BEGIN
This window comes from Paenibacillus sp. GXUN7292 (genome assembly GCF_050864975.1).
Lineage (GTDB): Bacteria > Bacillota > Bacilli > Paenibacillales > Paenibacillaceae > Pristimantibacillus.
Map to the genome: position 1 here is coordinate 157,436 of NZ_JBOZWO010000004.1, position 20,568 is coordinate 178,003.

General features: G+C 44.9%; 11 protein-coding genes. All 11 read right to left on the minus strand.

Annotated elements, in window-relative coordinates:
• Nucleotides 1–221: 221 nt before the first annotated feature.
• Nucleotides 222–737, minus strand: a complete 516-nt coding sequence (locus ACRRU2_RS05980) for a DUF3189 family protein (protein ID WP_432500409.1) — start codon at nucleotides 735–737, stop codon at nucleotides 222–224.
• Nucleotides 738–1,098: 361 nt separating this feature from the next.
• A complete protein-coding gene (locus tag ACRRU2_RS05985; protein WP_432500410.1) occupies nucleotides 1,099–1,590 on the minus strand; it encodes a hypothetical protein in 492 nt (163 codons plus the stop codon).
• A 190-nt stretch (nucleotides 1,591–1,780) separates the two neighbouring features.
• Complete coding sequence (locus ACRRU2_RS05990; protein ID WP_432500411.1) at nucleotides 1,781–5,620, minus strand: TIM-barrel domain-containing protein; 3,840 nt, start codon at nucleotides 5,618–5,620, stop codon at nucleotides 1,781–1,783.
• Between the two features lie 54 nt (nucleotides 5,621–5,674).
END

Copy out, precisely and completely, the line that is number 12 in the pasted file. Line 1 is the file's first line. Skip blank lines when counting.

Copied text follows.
• Between the two features lie 54 nt (nucleotides 5,621–5,674).